FoCal 2 is coming! It’s been a bit delayed because of some resourcing issues, but we’ve resolved that now and we’re full steam ahead on the FoCal 2 project. One of the new tests that we’ll be bringing in FoCal 2 is the Focus Shift test, and this post gives some idea of what it can do.
What is Focus Shift?
Focus Shift is the phenomenon where the point of focus can shift as a lens is stopped down from wide open. It’s the results of spherical chromatic abberation, which results in the focus point being shifted a little depending on where on the lens surface the light is coming from. Some lenses are renowned for having this property – e.g. the Canon EF 50mm f/1.2L – but during our development of this test we’ve discovered that quite a few other lenses exhibit focus shift.
To understand what impact this might have, consider taking a shot: when you half-press the shutter button on a camera and use the phase-detect autofocus system, the focusing operation is performed with the lens wide open. This gives the autofocus sensor the most light to work with and also the shallowest depth-of-field, together meaning the focus results should be easiest for the autofocus system to analyse and resulting in the most accurate focus.
When you then fully press the shutter button to take the shot, nd the camera stops down the lens to your selected aperture and fires the shutter. If you have a lens which exhibits a high degree of focus shift, the focus point will move and you’ll end up with a shot focused somewhere unexpected!
How does the Focus Shift test work?
Quantifying the focus shift of a lens involves taking quite a few shots across the aperture range at different focus points, but you have to be incredibly methodical in your testing strategy in order to get valid data.
The new Focus Shift test in FoCal is fully automatic on all cameras (supported by FoCal) and handles all of the shooting and analysing. On top of this, by using our mathematical lens behaviour model to fill in the gaps in testing across the focus range, and behaviour prediction across the aperture range we can get a full analysis of the lens characteristics with only 15% of the number of shots for full coverage. To put this in context, the images in this article are created from 70 shots, but give the effective data from nearly 500 shots!
Operation of the test is similar to any other FoCal test – with the standard target in the correct place, verified with the Target Setup utility, you just click the Start button and the test will run. The test takes a few minutes to run and the results are presented as the test runs.
What can you tell from the results?
There’s a lot of information contained in the results from all the shots, so the test is organised to be able to show you various views of interest. The images below are from a preliminary report and are likely to be a bit different in the final version but show roughly what you can expect from the test. For information, the results are all from a Canon EF 70-200mm f/4L IS lens.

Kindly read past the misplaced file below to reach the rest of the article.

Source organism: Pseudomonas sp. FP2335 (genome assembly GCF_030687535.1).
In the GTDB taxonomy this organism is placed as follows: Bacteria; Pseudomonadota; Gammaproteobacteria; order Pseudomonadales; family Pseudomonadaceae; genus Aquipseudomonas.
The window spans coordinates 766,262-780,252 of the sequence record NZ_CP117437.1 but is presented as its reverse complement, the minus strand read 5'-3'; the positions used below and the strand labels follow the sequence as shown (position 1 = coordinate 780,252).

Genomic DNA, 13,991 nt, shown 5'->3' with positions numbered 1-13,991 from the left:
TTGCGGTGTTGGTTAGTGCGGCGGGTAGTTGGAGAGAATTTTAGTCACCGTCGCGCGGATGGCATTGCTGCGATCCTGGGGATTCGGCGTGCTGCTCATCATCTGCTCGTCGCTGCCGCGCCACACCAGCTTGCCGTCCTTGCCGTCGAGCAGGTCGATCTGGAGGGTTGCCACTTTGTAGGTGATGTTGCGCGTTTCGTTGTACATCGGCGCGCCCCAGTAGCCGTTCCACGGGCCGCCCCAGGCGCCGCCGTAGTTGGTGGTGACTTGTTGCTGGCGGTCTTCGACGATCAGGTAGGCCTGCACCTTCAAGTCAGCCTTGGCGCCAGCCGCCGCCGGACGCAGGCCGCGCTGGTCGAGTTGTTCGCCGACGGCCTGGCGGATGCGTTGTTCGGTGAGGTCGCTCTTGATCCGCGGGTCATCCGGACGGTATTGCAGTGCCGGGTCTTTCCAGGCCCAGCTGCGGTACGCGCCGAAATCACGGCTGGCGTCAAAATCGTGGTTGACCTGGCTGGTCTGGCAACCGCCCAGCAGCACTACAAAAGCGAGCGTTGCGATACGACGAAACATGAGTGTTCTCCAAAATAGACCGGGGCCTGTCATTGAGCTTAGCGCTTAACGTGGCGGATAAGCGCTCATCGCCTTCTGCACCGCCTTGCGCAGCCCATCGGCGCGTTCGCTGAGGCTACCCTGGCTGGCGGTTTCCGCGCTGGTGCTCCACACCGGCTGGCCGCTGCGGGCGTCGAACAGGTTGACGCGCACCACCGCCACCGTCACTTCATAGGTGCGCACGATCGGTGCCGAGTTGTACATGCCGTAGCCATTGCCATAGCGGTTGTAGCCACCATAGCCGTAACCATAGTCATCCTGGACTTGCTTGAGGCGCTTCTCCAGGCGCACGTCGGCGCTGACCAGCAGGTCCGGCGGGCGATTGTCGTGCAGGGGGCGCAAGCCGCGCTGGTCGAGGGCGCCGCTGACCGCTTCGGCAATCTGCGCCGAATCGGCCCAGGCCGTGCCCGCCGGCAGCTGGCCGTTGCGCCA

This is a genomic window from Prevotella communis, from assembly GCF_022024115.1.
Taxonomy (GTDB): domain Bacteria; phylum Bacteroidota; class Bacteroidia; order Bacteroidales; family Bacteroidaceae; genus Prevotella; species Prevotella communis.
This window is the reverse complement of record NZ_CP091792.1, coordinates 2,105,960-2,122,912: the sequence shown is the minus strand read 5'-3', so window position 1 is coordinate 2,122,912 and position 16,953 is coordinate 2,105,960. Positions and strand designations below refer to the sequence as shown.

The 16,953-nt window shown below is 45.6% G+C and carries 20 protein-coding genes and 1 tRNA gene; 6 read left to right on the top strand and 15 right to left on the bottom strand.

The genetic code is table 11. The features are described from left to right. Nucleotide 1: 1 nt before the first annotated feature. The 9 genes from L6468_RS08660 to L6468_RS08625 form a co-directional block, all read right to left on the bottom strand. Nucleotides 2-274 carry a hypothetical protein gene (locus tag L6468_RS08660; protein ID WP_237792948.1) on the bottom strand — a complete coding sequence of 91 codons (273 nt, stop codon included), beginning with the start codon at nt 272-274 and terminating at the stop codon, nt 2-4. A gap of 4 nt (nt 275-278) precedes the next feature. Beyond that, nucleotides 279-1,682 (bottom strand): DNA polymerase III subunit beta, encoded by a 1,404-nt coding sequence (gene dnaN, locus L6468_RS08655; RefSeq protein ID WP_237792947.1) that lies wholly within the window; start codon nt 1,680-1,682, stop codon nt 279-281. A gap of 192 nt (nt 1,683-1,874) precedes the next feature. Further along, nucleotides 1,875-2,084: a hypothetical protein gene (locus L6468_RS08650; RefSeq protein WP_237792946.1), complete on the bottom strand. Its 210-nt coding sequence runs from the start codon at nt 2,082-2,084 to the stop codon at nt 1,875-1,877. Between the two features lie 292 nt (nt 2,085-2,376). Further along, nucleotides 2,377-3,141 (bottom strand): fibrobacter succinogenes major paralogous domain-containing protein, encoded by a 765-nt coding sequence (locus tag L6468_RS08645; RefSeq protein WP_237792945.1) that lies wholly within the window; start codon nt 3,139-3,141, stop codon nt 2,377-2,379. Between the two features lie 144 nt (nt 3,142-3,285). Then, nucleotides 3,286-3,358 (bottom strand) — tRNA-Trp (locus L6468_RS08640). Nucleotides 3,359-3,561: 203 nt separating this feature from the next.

The Quality Grid shows a lot of information in a single chart. The aperture runs along the bottom of the chart, and the focus shift up the side (negative numbers are towards the camera, positive numbers away from the camera).
The colour of the squares – from green through to red – indicate the quality of the capture at this point. The quality can be either compared to the overall maximum (i.e. the absolute best quality capture from the whole test), or compared to the best quality captured just for the specific aperture. The example above shows the values compared to the absolute maximum quality.
The dots and red curved line across the graph show the focus required to get the best quality for each aperture. This is the important measure to quantify focus shift. In simple terms, it means that your camera will focus wide open – i.e. along the thick green line in the middle of the chart – but to get the best quality from this lens as you stop down you need to manually refocus a little nearer to the camera, or use manual focus.
The white diamond shows the absolute best quality point from this lens. It’s a little difficult to see in the chart above (and we’ll make it more obvious in the final version) – you’ll notice it’s pretty much at the tested point at f/6.3.
The purple and green vertical bars show the points of best quality achievable with this lens. The purple bar indicates the best aperture to use when you shoot “normally” – i.e. let the camera do all the focusing wide open then stop down to shoot. And the green bar shows you the best aperture to use if you shift the focus to the best possible point (essentially if you’re manually focusing).
Quality and Shift
The Quality and Shift chart shows the same information as above but with more of an emphasis on detail about the relative quality levels. Again, the chart has the test points (in green) across the aperture and shift range, and shows the lens needs to be refocused a little towards the camera to get the best images as you stop down.
The coloured “islands” show the boundaries of 90% (green), 80% (yellow), 70% (orange) and 60% (red) of the overall image quality. This means that any point within the green area will give you at least 90% of the best possible quality achievable from this lens. You’ll notice that the green area doesn’t extend to wide open (f/4) in the example above, meaning that the best quality image you’ll get wide open (manually focused) is less than 90% of the maximum achievable quality from the lens.